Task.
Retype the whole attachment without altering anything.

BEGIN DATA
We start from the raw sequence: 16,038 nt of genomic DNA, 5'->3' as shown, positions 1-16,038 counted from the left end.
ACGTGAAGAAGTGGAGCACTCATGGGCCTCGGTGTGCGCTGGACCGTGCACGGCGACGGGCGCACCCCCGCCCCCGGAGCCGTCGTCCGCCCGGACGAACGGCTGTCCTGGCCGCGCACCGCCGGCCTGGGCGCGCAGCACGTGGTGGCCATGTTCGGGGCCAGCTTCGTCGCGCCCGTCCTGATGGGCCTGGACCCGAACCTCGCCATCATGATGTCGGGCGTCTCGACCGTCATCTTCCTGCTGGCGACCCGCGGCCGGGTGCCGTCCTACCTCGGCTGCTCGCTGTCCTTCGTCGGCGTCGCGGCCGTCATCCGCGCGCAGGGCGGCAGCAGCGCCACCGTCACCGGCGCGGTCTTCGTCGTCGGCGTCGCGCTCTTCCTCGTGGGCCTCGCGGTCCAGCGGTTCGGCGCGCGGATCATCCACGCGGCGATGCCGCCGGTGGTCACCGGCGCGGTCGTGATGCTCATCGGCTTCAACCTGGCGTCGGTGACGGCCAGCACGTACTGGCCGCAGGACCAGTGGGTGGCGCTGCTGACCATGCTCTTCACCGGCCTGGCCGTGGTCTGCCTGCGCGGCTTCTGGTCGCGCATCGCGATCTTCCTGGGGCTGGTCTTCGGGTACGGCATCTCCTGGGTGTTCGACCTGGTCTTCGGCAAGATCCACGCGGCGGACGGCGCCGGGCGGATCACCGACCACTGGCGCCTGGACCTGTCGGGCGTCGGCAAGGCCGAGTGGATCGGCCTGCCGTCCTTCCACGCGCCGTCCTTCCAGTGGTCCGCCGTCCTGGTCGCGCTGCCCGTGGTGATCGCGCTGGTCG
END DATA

We start from the raw sequence: 16,038 nt of genomic DNA, 5'->3' as shown, positions 1-16,038 counted from the left end.
ACGTGAAGAAGTGGAGCACTCATGGGCCTCGGTGTGCGCTGGACCGTGCACGGCGACGGGCGCACCCCCGCCCCCGGAGCCGTCGTCCGCCCGGACGAACGGCTGTCCTGGCCGCGCACCGCCGGCCTGGGCGCGCAGCACGTGGTGGCCATGTTCGGGGCCAGCTTCGTCGCGCCCGTCCTGATGGGCCTGGACCCGAACCTCGCCATCATGATGTCGGGCGTCTCGACCGTCATCTTCCTGCTGGCGACCCGCGGCCGGGTGCCGTCCTACCTCGGCTGCTCGCTGTCCTTCGTCGGCGTCGCGGCCGTCATCCGCGCGCAGGGCGGCAGCAGCGCCACCGTCACCGGCGCGGTCTTCGTCGTCGGCGTCGCGCTCTTCCTCGTGGGCCTCGCGGTCCAGCGGTTCGGCGCGCGGATCATCCACGCGGCGATGCCGCCGGTGGTCACCGGCGCGGTCGTGATGCTCATCGGCTTCAACCTGGCGTCGGTGACGGCCAGCACGTACTGGCCGCAGGACCAGTGGGTGGCGCTGCTGACCATGCTCTTCACCGGCCTGGCCGTGGTCTGCCTGCGCGGCTTCTGGTCGCGCATCGCGATCTTCCTGGGGCTGGTCTTCGGGTACGGCATCTCCTGGGTGTTCGACCTGGTCTTCGGCAAGATCCACGCGGCGGACGGCGCCGGGCGGATCACCGACCACTGGCGCCTGGACCTGTCGGGCGTCGGCAAGGCCGAGTGGATCGGCCTGCCGTCCTTCCACGCGCCGTCCTTCCAGTGGTCCGCCGTCCTGGTCGCGCTGCCCGTGGTGATCGCGCTGGTCG